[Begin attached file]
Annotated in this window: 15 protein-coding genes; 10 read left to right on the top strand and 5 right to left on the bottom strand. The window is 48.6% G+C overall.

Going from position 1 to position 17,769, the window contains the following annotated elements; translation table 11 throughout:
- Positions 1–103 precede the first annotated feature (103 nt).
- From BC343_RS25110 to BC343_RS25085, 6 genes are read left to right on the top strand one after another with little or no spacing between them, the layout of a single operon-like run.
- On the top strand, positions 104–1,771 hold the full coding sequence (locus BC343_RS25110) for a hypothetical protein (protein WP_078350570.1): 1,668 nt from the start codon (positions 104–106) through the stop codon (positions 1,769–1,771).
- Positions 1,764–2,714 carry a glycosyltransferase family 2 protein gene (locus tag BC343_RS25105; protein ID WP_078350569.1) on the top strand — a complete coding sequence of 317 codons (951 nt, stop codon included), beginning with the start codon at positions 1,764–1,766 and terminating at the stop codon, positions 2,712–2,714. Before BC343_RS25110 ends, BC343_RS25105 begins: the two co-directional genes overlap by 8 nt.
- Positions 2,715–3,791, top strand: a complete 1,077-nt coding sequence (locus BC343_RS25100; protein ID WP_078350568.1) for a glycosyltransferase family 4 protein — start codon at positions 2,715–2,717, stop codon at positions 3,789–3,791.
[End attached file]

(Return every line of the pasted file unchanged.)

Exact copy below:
Annotated in this window: 15 protein-coding genes; 10 read left to right on the top strand and 5 right to left on the bottom strand. The window is 48.6% G+C overall.

Going from position 1 to position 17,769, the window contains the following annotated elements; translation table 11 throughout:
- Positions 1–103 precede the first annotated feature (103 nt).
- From BC343_RS25110 to BC343_RS25085, 6 genes are read left to right on the top strand one after another with little or no spacing between them, the layout of a single operon-like run.
- On the top strand, positions 104–1,771 hold the full coding sequence (locus BC343_RS25110) for a hypothetical protein (protein WP_078350570.1): 1,668 nt from the start codon (positions 104–106) through the stop codon (positions 1,769–1,771).
- Positions 1,764–2,714 carry a glycosyltransferase family 2 protein gene (locus tag BC343_RS25105; protein ID WP_078350569.1) on the top strand — a complete coding sequence of 317 codons (951 nt, stop codon included), beginning with the start codon at positions 1,764–1,766 and terminating at the stop codon, positions 2,712–2,714. Before BC343_RS25110 ends, BC343_RS25105 begins: the two co-directional genes overlap by 8 nt.
- Positions 2,715–3,791, top strand: a complete 1,077-nt coding sequence (locus BC343_RS25100; protein ID WP_078350568.1) for a glycosyltransferase family 4 protein — start codon at positions 2,715–2,717, stop codon at positions 3,789–3,791.